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Friday, August 08, 2008

Israel as 'Giving Tree'

I'm sure most of you are familiar with the book 'The Giving Tree' by Shel Silverstein.  Notice I didn't call it a children's book... because there are many layers of complexity to the book, and as one grows older (and even... perhaps especially as one goes trough the various stages of being a parent), new messages and meaning are revealed.

The storyline of the book follows a young boy that is given ever greater gifts by his favorite tree as he, and his needs, grow... until one day the tree has nothing left to give.

I sometimes feel like no matter how lucky we are to be living here, or how idyllic our lives are in this most special corner of the world, that I am like that little boy; demanding ever more from a country that has already given me so much.

This morning, being a weekend here in Israel, I was able to spend a few minutes with Yonah (our youngest) before walking him up to his bus stop to wait for his ride to kaytanah (day camp).  It was a perfect morning... not too warm and not too cool... and with just the right amount of gentle breeze blowing to tousle Yonah's honey-colored hair as he tossed his multi-colored kippah happily from hand to hand.

Just as we arrived at the bus stop we caught sight of his bus coming down the street and Yonah began enthusiastically waving to the driver - David - who is a beloved pillar of Yonah's care-free existence.

As the bus pulled up and opened its heavy door, David called out a greeting to Yonah that was clearly the opening line of a well-rehearsed banter between them and Yonah pointed excitedly back towards me saying (in a perfectly accented Hebrew I will never be able to duplicate) "Look, my abba brought me here this morning!"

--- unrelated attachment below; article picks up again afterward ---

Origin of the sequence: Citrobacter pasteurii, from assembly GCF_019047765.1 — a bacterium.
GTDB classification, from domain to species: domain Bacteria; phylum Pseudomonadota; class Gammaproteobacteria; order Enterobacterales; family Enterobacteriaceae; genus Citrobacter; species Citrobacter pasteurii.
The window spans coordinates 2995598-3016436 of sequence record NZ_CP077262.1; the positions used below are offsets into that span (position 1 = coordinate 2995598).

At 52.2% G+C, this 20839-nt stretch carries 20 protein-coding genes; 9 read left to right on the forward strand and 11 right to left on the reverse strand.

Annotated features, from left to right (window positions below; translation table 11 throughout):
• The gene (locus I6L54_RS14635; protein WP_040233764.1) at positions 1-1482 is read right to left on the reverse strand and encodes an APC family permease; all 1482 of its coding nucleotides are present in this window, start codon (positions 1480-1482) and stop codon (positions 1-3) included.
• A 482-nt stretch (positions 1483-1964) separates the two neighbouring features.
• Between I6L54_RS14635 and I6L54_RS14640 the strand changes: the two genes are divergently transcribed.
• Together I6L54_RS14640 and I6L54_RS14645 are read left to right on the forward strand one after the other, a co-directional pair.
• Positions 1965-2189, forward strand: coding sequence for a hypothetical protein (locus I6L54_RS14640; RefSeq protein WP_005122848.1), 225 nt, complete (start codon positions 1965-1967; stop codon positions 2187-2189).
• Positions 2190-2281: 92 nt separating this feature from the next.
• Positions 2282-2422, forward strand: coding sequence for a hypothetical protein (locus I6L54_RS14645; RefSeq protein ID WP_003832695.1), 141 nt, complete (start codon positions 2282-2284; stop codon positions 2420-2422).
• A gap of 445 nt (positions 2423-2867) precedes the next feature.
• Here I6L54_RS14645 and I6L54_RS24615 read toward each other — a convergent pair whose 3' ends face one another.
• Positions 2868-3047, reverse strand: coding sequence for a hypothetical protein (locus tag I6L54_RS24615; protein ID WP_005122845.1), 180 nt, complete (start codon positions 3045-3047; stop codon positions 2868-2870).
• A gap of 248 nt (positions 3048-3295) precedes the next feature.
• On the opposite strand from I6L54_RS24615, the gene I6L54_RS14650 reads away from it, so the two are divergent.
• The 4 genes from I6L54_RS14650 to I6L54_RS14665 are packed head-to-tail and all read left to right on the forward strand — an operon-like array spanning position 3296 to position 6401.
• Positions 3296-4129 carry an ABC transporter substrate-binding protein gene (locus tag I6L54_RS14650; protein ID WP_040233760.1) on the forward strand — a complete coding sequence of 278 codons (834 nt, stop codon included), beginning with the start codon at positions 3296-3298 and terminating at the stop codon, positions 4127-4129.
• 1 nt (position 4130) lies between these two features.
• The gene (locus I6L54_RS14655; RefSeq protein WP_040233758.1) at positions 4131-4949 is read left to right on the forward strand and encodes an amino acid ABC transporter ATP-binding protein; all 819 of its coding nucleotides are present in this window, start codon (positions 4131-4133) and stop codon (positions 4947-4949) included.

As David the bus driver shouted a warm greeting to David the father, the precious boy we shared between us lept happily up the steps into the waiting bus and was swallowed up in the shouted greeting of his friends.

I waved one last goodbye to Yonah even though I couldn't see him clearly through the thick, tinted windows of the bus and imagined he was waving back at me. 

As the bus pulled away I stood for a moment awash in my good fortune to be living at this time, in this place... and made a conscious effort to enjoy and appreciate my incredible luck at being a citizen of a Jewish country where little Jewish boys greet Jewish bus drivers and then join their Jewish friends on their way to a day camp full of Jewish kids and counselors who have been given such gifts that they rarely (if ever) feel the need to acknowledge them.

Standing there watcing the bus drive away I felt like that kid in 'The 'Giving Tree' book who has taken and taken and been given literally everything he has ever asked for.  Yet I wanted to ask for just one more thing (isn't it always 'just one more thing'?); 

But as the thought entered my mind, I wondered; am I being selfish and demanding when I send my silent wish into the warm morning air... a wish that maybe, one day, my son will be able to ride to his care-free summer day camp on a bus that isn't armored and fitted with bullet-proof windows?

Posted by David Bogner on August 8, 2008 | Permalink


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David, sorry to interrupt this idyllic moment when it's not Yom HaZikaron, but this post reminds me of the classic tear jerker Mah Avarech:
hug them long and tight

Posted by: Gidon Ariel | Aug 8, 2008 10:51:39 AM


Posted by: triLcat | Aug 8, 2008 11:27:23 AM

i have chills

Posted by: the sabra | Aug 8, 2008 12:28:00 PM

I have a lump in my throat.

Posted by: Rahel | Aug 8, 2008 3:21:36 PM

You know, I don't read that book to my children or to my students because I have never liked the message that a selfish person and a selfless treee makes a good partnership. I do hope your wish comes true. You do realize that you, and all parents in Israel, are the selfless trees, not the selfish child, don't you?

Beautiful post.



Posted by: Debbie Ellenbogen | Aug 8, 2008 4:20:22 PM